2010 Mercedes-Benz S-Class

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First Drive Review: 2010 Mercedes-Benz S-class

By Erik Johnson of Car and Driver

Unless you're Rain Man — or an S-class nerd — it's going to be mighty hard to tell the 2010 Mercedes-Benz S-class from the one that's been on sale since early 2006. The exterior changes are essentially limited to a new front bumper and grille; an integrated exhaust at the rear; and the use of LEDs for the taillamps and daytime running lights and as accent lights in the headlamps. But the minor aesthetic changes hide more state-of-the-art tech underneath, as well as one unwelcome mechanical change.

The new technologies found in the 2010 S, which goes on sale in August, include much of the stuff introduced with the recently redesigned 2010 E-class. That means adaptive high-beams, the addition of pedestrian detection for the night-view assist, a lane-keeping system, and the attention-assist system. Interior changes to the new S-class include a new steering wheel and ambient lighting that is now selectable to one of three hues instead of one. The 2010 model also gets updated Bluetooth functionality, an SD card reader in the dash, an iPod/media interface in the glove box, and HD radio.

As for the driving, the W221 S600 is still the same physics-defying, mind-blowing, people-pampering machine as before. The steering is perfectly weighted, plenty talkative (except for a touch of on-center numbness), and highly accurate. The brakes are super-strong and offer lots of feel. The ride may be the best of any other car's, a mix of firm confidence and marshmallowy coddling. There's a bit of lag while you wait for the twin turbos to spool up, but once they're puffing air into the 510-hp, 612-lb-ft 12-cylinder, it feels as if you could accelerate forever. (Or until you plunge into an ocean, anyway.) A new torque-vectoring function for the stability control on all 2010 S-classes gently brakes the inside rear wheel to somewhat mitigate understeer. There's no glaring weakness in the driving experience.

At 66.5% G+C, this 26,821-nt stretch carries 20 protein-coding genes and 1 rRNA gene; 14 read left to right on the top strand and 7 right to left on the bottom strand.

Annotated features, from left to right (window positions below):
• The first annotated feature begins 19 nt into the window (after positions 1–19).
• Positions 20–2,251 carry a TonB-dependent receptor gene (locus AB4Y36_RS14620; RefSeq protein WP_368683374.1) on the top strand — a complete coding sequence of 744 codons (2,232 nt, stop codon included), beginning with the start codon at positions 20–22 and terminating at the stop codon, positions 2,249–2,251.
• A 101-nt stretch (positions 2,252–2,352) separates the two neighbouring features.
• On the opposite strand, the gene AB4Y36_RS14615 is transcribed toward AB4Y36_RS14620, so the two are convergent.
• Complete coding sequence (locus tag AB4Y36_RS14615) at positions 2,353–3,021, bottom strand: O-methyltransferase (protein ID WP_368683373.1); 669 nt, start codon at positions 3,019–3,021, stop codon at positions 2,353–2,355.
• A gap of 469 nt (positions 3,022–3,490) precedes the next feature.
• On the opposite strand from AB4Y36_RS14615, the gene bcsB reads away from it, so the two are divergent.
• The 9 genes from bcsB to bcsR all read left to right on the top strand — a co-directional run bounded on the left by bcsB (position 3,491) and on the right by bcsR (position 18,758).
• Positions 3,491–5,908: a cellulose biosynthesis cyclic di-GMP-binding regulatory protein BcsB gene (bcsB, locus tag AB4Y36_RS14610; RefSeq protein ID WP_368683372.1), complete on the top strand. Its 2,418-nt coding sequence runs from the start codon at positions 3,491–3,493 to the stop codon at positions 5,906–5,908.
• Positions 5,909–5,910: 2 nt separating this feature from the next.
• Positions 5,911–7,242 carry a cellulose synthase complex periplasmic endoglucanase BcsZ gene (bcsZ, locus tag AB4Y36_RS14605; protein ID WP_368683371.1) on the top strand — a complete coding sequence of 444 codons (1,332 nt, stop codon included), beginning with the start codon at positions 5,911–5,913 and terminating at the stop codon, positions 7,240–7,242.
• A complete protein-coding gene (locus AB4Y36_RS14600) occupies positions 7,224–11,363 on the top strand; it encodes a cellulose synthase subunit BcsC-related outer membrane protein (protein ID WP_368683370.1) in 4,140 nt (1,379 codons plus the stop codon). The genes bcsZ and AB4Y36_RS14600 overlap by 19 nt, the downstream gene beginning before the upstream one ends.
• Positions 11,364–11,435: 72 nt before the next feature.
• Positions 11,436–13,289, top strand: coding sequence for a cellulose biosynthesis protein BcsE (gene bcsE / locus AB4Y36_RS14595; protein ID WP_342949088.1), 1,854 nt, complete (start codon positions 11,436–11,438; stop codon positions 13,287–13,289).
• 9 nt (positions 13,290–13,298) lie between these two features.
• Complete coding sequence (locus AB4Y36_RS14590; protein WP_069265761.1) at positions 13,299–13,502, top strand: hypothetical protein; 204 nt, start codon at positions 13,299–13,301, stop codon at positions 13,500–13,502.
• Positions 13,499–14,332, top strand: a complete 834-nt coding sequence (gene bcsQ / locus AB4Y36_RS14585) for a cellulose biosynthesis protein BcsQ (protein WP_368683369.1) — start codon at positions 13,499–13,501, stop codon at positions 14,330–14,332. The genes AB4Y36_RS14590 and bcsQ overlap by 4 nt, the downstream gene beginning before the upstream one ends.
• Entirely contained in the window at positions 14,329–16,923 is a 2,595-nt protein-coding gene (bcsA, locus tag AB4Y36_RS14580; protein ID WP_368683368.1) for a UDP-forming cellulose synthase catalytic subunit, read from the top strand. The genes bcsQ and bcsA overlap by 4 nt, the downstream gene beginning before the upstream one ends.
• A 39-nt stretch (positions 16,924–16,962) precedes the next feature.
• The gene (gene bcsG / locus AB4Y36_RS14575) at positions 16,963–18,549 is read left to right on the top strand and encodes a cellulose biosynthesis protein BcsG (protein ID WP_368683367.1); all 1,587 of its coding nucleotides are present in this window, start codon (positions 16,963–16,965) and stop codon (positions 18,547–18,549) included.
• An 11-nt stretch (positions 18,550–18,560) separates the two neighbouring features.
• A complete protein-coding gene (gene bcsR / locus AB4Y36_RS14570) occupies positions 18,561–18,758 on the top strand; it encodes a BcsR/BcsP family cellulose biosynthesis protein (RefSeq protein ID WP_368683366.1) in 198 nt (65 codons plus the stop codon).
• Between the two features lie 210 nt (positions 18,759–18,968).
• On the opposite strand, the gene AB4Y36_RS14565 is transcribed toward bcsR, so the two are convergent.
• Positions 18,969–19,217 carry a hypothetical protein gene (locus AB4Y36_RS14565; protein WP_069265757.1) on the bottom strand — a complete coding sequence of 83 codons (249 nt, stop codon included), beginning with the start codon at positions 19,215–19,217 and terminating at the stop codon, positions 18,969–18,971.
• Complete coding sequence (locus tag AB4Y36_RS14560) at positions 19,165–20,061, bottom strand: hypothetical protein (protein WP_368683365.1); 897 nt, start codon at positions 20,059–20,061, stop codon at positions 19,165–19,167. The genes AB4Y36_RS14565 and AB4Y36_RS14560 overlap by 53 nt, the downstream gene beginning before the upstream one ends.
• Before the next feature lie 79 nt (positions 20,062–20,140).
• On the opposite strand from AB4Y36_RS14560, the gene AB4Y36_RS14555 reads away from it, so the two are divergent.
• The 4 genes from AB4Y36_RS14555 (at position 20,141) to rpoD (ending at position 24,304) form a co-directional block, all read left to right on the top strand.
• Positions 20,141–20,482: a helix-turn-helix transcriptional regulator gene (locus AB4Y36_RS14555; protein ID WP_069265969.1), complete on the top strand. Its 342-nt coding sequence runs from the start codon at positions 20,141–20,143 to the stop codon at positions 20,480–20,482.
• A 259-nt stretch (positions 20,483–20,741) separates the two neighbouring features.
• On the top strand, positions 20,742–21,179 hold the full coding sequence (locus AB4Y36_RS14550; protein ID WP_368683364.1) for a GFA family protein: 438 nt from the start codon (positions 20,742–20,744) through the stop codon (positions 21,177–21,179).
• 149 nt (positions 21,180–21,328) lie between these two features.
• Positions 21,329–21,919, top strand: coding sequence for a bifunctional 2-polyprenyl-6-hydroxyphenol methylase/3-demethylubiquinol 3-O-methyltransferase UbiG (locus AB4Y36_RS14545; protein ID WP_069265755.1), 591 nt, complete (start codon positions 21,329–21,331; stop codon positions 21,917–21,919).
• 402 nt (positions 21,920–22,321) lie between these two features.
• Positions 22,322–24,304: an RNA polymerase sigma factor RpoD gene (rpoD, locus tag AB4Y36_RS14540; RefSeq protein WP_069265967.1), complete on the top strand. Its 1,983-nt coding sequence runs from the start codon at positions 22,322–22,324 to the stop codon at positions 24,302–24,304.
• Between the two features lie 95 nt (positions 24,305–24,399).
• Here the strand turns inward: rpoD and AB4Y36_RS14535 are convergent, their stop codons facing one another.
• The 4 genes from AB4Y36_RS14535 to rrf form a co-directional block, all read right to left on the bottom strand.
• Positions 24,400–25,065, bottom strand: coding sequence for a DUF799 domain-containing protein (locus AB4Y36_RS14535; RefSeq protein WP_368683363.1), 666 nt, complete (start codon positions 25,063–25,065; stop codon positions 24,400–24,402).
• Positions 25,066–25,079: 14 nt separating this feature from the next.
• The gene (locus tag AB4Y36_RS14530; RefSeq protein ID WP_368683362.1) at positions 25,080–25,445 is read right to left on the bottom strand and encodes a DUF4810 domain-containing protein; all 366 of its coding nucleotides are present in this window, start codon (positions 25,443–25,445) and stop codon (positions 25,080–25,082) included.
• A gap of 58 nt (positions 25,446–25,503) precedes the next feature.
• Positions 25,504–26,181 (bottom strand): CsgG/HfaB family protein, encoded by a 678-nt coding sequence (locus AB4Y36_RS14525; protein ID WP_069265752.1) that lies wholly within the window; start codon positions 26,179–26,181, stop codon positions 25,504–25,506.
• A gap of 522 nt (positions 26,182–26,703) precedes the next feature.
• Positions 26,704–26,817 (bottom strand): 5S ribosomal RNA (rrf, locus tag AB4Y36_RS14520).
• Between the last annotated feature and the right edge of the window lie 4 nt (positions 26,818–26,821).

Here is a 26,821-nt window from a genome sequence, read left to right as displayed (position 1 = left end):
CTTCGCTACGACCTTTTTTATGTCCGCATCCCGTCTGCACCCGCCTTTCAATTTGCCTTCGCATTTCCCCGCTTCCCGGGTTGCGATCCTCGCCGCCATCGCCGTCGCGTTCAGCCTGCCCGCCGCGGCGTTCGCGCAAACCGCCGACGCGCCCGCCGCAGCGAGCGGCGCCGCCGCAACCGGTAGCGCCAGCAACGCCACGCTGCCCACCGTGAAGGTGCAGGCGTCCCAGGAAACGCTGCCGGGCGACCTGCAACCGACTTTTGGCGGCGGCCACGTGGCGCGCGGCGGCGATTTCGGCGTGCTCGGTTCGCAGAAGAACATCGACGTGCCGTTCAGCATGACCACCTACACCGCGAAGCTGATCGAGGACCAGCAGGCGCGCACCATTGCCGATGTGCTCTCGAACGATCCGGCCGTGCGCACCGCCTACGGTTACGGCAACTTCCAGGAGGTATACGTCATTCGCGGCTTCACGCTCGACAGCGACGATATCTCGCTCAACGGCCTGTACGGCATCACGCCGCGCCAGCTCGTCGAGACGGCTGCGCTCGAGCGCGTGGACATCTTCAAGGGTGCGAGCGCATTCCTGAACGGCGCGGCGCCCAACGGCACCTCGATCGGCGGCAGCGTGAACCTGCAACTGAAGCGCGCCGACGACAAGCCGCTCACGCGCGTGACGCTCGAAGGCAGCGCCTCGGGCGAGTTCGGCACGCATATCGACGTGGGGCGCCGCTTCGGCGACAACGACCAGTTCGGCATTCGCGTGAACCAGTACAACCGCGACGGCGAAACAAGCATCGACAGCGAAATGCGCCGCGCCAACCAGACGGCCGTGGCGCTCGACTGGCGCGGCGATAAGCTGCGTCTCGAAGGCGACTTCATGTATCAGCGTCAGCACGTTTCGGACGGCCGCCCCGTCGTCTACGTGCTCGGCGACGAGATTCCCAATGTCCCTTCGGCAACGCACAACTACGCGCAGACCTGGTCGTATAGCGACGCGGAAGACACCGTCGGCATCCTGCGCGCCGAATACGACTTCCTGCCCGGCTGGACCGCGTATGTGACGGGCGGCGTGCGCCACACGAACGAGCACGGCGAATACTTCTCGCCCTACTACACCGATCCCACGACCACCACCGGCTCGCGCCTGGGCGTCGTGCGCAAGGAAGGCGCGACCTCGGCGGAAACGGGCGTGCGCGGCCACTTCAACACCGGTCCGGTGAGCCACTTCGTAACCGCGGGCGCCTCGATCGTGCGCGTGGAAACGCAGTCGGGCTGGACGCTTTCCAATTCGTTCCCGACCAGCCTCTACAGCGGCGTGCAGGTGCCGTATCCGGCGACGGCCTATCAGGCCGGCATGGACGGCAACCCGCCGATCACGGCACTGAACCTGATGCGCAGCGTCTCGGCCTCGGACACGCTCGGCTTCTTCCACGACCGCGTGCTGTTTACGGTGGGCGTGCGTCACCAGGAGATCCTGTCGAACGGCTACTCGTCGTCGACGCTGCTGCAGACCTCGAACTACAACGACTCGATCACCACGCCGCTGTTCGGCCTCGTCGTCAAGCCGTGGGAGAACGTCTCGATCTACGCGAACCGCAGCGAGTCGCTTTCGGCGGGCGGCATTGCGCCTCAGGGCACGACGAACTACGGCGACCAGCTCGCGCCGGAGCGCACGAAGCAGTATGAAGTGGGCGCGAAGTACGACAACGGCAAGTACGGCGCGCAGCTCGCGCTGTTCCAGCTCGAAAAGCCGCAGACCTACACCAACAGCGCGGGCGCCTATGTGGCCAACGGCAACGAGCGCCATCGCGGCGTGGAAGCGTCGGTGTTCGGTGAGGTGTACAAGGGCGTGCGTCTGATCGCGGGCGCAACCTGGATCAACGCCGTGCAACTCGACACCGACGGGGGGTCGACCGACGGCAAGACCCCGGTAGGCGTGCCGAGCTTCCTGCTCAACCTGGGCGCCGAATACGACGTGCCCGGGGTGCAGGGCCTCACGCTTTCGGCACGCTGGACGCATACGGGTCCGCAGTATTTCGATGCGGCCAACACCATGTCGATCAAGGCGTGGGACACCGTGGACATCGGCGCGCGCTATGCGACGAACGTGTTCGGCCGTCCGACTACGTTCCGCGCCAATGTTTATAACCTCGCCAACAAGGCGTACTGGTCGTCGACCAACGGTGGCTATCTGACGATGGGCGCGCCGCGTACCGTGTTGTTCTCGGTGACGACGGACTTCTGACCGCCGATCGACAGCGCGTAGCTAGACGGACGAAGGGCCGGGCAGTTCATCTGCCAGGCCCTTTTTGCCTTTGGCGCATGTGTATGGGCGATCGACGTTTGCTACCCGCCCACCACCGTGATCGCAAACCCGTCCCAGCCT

You used to be able to unequivocally say the same thing about the 382-hp, V-8-powered S550. But now, depending on how you option the car, you could come away feeling an eensy bit disappointed. You see, avoid the options list and stick with the base car — at about $90,000, it's the model for poor people — and you don't get the active body control (ABC) adaptive suspension. The lack of ABC doesn't concern us; the car's body motions are still well controlled even without the impressive technology, which adds a crosswind-stabilization function this year. But ABC-equipped cars (all S600s include it as standard) have hydraulically boosted steering, whereas those without ABC have — gulp! — electric-assisted steering. It might not sound like much, but the difference is like having a drink made with well liquor or with the stuff pulled from the top shelf. It'll do the job, but it's nowhere near as smooth and satisfying. The electrically boosted rack, which is also found in the new-for-2010 S400 hybrid, is a characterless affair.

It's really splitting hairs, though, since the S-class in any incarnation is still one of the finest cars in the world. It's ultra-luxurious, ultra-refined, and ultra-comfortable, and it doesn't shy away from being hustled. The refreshed 2010 S-class is — as the S always has been — satisfying in a way other cars simply aren't.

Performance Data
PERFORMANCE (C/D EST):

Zero to 60 mph: 4.2-5.3 sec
Standing ¼-mile: 12.6-13.9 sec
Top speed (governor limited): 155 mph

PROJECTED FUEL ECONOMY (C/D EST):
EPA city driving: 11-14 mpg
EPA highway driving: 17-22 mpg

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BB01 - 4/24/2014 8:19:47 AM